The Biden Administration will ban menthol cigarettes and flavored cigars with new regulations to be issued within the next year — actions that Big Tobacco is expected to battle but which proponents say could have big health benefits for those who have been targeted to buy and use these products.
Smoking is a leading cause of death in this country, and especially among African Americans, with critics saying cigarette makers have exploited communities of color, the poor, and LGBTQ people with flavorings to popularize damaging goods. As the Washington Post reported of the announced plans of the federal Food and Drug Administration:
“[Its] menthol ban would reduce health disparities between white and black smokers. About 85% of African American smokers use menthol cigarettes, three times the rate of white smokers, and their rate of quitting smoking has not declined as quickly as it has for whites. As a result, black smokers suffer disproportionate rates of disease and death. Similarly … the effort to remove menthol and flavorings from small cigars [is] a way to prevent young people from starting the smoking habit and helping them quit. The small cigars are increasingly popular with young smokers; more high school smokers now use small cigars than cigarettes.”
Dr. Janet Woodcock, the acting FDA chief, said this in a statement:
“Banning menthol — the last allowable flavor — in cigarettes and banning all flavors in cigars will help save lives, particularly among those disproportionately affected by these deadly products. With these actions, the FDA will help significantly reduce youth initiation, increase the chances of smoking cessation among current smokers, and address health disparities experienced by communities of color, low-income populations, and LGBTQ+ individuals, all of whom are far more likely to use these tobacco products.”
Regulators emphasized that their crackdown on menthol and flavorings will affect makers and distributors — it will not target consumers, as critics have claimed. The ACLU and other civil liberties groups have opposed a menthol cigarette and flavored cigar ban as an unfair burden on communities of color, with the group arguing that its enforcement could lead to yet more friction between blacks and police or other authorities. But as the Washington Post reported:
“The FDA will not be enforcing a menthol ban by targeting consumers. Once a ban is put into effect, the government’s role would be to regulate the manufacture, sale, distribution, and importation of cigarettes — to keep them away from consumers in the first place.”
Big Tobacco reacted swiftly to the announcement of the FDA’s planned bans, and experts expect lawsuits soon will be flying. That means that regulators may face a long fight in court, along with resistance in Congress, notably from tobacco-state lawmakers. As the New York Times also reported, quoting Mitch Zeller, director of the FDA’s Center for Tobacco Products:
“The process for banning the sale and manufacturing of menthol cigarettes or flavored cigars is a long one. Two proposals will be drafted in detail, opened to public comments, and then reviewed by the White House. The last time the FDA proposed banning menthol cigarettes, in 2013, it received more than 174,000 public comments. ‘By law, we have to read every single comment that comes in and carefully consider them,’ Mr. Zeller said.”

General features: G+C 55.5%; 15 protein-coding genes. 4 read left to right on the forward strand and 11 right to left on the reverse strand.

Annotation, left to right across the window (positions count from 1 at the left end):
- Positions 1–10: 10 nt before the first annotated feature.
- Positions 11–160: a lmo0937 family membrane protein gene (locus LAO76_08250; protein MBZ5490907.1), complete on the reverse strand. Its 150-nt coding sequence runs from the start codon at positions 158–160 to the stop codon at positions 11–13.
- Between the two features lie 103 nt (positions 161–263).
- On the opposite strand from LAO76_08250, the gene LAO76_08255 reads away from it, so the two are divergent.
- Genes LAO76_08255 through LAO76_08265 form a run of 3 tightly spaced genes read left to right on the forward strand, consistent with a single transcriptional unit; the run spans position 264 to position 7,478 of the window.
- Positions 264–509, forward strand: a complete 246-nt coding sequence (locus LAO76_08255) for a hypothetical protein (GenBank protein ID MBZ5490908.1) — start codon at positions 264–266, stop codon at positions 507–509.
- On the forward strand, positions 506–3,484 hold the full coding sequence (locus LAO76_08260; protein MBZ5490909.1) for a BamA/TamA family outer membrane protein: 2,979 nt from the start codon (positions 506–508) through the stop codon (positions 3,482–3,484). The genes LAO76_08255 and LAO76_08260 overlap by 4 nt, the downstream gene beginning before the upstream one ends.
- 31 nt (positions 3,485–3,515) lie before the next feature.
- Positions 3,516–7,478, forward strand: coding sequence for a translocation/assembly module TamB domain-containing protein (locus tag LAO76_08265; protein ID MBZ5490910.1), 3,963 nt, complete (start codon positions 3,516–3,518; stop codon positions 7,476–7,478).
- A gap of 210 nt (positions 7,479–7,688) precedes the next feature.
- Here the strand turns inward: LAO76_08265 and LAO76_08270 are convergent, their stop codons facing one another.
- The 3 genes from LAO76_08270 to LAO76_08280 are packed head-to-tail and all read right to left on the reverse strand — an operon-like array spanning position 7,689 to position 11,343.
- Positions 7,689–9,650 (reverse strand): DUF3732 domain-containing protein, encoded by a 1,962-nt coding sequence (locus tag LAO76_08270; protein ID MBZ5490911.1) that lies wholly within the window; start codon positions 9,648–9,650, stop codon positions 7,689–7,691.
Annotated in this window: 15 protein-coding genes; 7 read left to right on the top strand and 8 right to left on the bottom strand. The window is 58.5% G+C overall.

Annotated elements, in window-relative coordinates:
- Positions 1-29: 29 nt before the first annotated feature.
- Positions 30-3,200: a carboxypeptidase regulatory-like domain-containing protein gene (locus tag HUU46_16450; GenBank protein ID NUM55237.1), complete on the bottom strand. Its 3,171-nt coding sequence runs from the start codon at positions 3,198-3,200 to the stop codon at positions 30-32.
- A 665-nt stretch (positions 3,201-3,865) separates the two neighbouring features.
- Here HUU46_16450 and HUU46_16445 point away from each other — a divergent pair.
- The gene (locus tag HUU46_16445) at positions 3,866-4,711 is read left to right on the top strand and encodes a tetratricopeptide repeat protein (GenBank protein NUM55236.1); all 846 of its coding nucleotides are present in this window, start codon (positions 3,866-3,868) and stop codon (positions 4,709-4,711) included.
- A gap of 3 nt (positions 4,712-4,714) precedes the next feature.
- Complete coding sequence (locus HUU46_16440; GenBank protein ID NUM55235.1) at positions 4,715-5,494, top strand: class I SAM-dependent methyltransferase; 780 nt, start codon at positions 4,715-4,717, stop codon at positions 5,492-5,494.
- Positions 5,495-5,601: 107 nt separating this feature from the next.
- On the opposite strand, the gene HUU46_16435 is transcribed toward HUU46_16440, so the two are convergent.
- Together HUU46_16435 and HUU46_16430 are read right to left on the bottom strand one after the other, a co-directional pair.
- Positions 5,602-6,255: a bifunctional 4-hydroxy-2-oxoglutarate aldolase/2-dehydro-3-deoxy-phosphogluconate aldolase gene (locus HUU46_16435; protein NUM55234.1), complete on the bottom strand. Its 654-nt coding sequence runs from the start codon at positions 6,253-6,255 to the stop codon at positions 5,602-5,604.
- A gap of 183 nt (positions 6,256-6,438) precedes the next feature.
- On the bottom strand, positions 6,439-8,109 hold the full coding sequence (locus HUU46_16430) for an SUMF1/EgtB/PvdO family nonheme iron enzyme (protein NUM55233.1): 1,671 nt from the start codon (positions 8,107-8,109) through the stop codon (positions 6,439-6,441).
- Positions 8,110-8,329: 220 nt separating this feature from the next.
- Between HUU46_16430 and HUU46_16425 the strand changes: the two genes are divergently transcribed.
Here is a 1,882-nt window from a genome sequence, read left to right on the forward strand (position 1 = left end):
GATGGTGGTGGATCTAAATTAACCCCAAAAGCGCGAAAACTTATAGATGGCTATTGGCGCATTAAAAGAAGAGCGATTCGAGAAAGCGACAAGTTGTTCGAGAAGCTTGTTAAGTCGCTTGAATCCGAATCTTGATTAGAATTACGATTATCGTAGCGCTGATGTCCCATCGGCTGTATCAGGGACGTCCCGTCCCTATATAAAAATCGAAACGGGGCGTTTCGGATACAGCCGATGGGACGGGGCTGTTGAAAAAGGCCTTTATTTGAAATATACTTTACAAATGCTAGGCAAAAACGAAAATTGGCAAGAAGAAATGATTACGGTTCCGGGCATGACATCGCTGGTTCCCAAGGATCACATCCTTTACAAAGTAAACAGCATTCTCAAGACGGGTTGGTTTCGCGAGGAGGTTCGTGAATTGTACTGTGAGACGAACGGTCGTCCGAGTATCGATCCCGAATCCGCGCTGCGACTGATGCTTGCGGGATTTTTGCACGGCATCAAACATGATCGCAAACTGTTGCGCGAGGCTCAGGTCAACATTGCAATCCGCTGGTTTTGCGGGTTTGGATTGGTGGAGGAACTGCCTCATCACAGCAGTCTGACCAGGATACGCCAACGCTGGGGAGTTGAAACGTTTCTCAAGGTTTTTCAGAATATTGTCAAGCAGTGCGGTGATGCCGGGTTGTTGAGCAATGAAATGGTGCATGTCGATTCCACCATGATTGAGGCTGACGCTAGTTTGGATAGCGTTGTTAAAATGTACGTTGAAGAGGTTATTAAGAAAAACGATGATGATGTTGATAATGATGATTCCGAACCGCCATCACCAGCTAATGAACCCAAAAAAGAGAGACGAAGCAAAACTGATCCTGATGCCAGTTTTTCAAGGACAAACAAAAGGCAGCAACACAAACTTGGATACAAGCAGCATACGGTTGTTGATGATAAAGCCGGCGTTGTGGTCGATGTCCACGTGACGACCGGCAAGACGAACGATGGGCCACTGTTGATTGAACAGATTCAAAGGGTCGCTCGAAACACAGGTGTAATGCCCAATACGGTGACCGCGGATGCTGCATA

Health leaders from the black community praised the administration’s planned menthol ban and called on Biden officials to step up, too, campaigns to educate African Americans and others about smoking’s harms — and to get current users unhooked from nicotine, a highly addictive and damaging substance.
Dr. Toni Richards-Rowley — a Tampa-based pediatrician, vice president of the Florida chapter of the American Academy of Pediatrics and a member of her specialists’ group’s health equity and government affairs committees — told USA Today this:
“Big Tobacco for the past 60 years has really targeted the African American community. This is a problem. The targeting of children, and certainly black children, with a very addictive product creates adults who are addicted to menthol cigarettes. The health disparities that result from that are extraordinary.”
In my practice, I see not only the harms that patients suffer while seeking medical services, but also the significant injury that can be inflicted on them and their loved ones by defective and dangerous products, notably the perilous wares peddled by Big Tobacco.
Cigarette smoking, federal officials report, is the leading cause of preventable death in the United States. It caused in pre-pandemic times more than 480,000 deaths each year in the United States. Smoking caused in more normal times more deaths each year than these causes combined: human immunodeficiency virus (HIV), illegal drug use, alcohol use, vehicle injuries, and firearm-related incidents.
Smoking causes about 9 out of 10 of all lung cancer deaths, experts say. More women die from lung cancer each year than from breast cancer. Smoking causes 8 out of 10 of all deaths from chronic obstructive pulmonary disease (COPD). And it increases risk for death from all causes in men and women.
If you don’t smoke or vape now, please don’t start. And if you do, please talk with loved ones and your doctor about ways to stop. You’ll soon feel better, and your health likely will improve. You may find more money in your wallet or purse, too, especially with the average retail price for a pack of smokes runs at $6.65 a pack, or $688 annually for a two-pack-per-week smoker.
We’ve already snuffed out many flavorings aimed to get kids hooked on vaping. We have got a lot of work to do to extinguish the nasty, unhealthy, and expensive habits of smoking and vaping.